Next door, at the Olivier, Phyllida Lloyd's Pericles opens with the sight of Ancient Gower (Henry Goodman) leaping out of a grand piano to dispatch the hero to Antioch, whose villainous ruler (Kathryn Hunter) enters in the form of a vast scarlet balloon and then shrivels into a dwarf hauled around on a go- kart by menials. If you need to read that sentence again, I have succeeded in conveying something of this event.
Audiences embarking on this romantic travelogue require spectacle, and Lloyd and her designer (Mark Thompson) have not skimped in that department. The air is loud with Gary Yershon's exotic percussion (not to mention the hero's solos on piano and chime bars). With every port of call comes another fantastic set of costumes, from the befeathered court of Tarsus to the Eskimos of Pentapolis. Then it is all aboard the Olivier revolve and off to the tassled veils and flower-pot hats of Ephesus. The effect of all this decoration is to submerge narrative under choreography: there is no sense of a town starving, an assassin pursuing a victim, or a hero doing battle for a princess.
Pericles may be a silly fairy tale; but woe betide the director who holds it up to ridicule, as Lloyd does here, with farcical ethnic and gender switches, pantomime mockery of Gower's narrative, and burlesque treatment of Marina's would-be murderers. The brothel scenes - for which Miss Hunter memorably re-emerges as a balding vulture in black-eye patch - bring the show down to earth (they always do). Otherwise, for all its paraphernalia, it is weightless: and Douglas Hodge's Pericles, fooling no one in his last-act whiskers, remains a blank, vocally underpowered juvenile. The test of any production of this play is the emotional impact of its long- delayed reunions. On this occasion their impact is zero.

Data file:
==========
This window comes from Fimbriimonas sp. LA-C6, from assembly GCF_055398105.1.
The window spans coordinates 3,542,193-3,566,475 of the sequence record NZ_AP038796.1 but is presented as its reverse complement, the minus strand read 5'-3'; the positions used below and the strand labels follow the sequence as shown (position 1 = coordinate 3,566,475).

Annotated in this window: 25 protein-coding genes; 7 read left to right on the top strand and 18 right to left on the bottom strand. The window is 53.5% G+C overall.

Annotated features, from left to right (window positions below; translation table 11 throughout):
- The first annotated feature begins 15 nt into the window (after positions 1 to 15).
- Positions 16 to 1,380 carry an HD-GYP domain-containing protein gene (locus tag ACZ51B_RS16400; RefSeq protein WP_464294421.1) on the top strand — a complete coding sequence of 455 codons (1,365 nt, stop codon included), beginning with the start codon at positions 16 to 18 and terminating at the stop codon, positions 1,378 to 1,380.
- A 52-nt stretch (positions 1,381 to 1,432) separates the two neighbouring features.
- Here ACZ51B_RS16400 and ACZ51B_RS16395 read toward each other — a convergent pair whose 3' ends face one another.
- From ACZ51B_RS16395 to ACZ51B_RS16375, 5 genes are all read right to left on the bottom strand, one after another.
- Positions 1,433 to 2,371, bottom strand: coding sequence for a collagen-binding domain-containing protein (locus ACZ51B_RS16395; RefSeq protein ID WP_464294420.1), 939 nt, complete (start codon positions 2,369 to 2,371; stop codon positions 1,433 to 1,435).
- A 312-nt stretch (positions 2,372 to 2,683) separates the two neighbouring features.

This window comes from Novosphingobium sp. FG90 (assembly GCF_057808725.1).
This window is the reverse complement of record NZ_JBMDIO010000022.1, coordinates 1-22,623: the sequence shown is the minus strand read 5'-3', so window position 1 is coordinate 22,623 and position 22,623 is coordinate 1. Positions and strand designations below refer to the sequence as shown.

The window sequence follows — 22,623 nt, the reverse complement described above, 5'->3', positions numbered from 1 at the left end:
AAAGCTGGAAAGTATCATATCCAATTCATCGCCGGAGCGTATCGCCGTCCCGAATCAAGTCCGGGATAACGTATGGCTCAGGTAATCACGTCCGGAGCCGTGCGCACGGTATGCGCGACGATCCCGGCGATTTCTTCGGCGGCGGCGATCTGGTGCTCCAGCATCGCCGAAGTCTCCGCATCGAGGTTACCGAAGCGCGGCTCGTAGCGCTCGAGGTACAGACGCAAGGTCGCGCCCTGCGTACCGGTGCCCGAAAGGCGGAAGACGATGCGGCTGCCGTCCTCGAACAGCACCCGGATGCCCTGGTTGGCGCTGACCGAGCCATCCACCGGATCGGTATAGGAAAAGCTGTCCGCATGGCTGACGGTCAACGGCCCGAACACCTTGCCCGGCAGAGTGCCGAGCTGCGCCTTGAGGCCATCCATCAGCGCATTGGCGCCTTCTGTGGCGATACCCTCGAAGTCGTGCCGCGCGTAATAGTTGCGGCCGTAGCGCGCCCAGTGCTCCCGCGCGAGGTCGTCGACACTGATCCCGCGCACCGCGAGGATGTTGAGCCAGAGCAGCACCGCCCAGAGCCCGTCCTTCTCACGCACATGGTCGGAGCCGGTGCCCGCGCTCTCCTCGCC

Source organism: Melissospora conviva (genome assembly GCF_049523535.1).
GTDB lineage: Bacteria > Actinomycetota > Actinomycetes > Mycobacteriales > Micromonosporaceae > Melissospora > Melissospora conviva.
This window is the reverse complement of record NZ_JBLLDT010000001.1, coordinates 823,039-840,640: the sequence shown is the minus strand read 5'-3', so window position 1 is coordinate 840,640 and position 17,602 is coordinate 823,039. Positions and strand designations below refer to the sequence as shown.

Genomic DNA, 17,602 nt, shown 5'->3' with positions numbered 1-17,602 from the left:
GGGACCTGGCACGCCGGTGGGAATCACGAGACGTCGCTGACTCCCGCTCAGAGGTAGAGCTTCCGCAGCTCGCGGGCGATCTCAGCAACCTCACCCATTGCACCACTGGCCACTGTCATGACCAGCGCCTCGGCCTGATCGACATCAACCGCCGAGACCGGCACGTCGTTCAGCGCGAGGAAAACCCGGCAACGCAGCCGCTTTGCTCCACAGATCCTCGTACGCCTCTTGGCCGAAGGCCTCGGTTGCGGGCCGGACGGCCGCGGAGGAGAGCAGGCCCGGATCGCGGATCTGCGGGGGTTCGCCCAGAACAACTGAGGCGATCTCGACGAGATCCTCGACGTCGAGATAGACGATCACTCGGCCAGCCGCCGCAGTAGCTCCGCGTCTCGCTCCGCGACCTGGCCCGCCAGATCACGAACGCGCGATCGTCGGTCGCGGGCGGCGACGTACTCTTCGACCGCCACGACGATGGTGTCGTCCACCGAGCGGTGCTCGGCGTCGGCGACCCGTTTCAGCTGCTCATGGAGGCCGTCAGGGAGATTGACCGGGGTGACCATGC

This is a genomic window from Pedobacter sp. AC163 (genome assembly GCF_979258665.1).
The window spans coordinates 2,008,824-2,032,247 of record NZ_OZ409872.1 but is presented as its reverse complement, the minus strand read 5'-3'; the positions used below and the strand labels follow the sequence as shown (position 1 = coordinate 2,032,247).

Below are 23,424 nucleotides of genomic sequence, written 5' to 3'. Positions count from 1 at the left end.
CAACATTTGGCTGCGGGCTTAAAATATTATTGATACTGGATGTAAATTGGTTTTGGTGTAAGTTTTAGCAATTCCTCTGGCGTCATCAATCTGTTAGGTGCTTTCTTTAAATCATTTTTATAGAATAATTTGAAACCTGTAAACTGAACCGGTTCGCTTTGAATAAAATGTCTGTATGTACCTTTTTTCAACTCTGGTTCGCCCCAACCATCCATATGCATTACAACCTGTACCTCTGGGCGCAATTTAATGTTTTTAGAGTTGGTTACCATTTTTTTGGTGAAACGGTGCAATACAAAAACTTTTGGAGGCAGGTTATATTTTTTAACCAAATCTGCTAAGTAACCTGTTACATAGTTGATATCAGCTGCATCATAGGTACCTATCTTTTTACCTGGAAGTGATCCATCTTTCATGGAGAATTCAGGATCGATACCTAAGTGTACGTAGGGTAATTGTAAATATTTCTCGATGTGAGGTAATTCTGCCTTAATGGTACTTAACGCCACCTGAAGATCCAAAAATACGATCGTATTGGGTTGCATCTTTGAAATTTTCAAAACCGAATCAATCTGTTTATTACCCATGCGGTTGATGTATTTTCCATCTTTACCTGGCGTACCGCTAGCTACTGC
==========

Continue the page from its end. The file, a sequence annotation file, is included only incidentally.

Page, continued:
Peter Wood's revival of Ben Travers's The Bed Before Yesterday reveals a creakier but more courageous piece than I remember from 1975. In telling the story of a middle-aged heiress's sexual awakening, Travers used his old farcical equipment to make a new kind of play; and so far as the supporting characters are concerned, he failed to make the jump from situation-bound stereotype into comic individuality.
But the central relationship remains amazing. In it, Travers shows two respectable citizens, both stuck in their ways, painfully tearing away layer after layer of moral indoctrination and honestly acknowledging that what they want most is money and sex. In the process, Travers himself sheds his safe farcical technique and achieves a kind of non-judgmental laughter which is inseparable from the sense of discovery.
The Almeida partners are unequally matched, as Charles Kay's Victor still has one foot in the world of farce. He never misses a laugh, at the expense of remaining rather dislikeable. Brenda Blethyn, with her tightly coiled hair and sudden flashing smiles, knows all about Alma, from her self-critical irritability through all the phases of awakening, up to the humiliation that completes her sentimental education. Some spectators, I notice, still balked at that: I felt like cheering.
So did Monday's audience for the Shared Experience production of The Mill on the Floss. Following last year's superb Anna Karenina this is another collaboration between Nancy Meckler and Helen Edmundson, justifying the act of adaptation through purposeful selection and translation of the narrative into spatial poetry. In the case of Maggie Tulliver, George Eliot's rebel heroine, they pursue the idea of witchcraft, beginning with a witch- ducking and returning to the same image in the flood that reunites Maggie with her beloved brother. Three actresses, Shirley Henderson, Buddug Morgan and Helen Schlesinger, play different aspects of a heroine whom Victorian society compelled to be at war with herself. A tricky device that goes straight to the heart.
'Jack - An Evening on the Town with John Barrymore': Criterion, WC2, 071-839 4488. 'Pericles': Olivier, SE1, 071-928 2252. 'The Bed Before Yesterday': Almeida, N1, 071-359 4404. 'The Mill on the Floss': Tricycle, NW6, 071-328 1000.
In my notice of the Shared Experience production of 'The Mill on the Floss' last week, I failed to credit Polly Teale as Nancy Meckler's co-director. Apologies.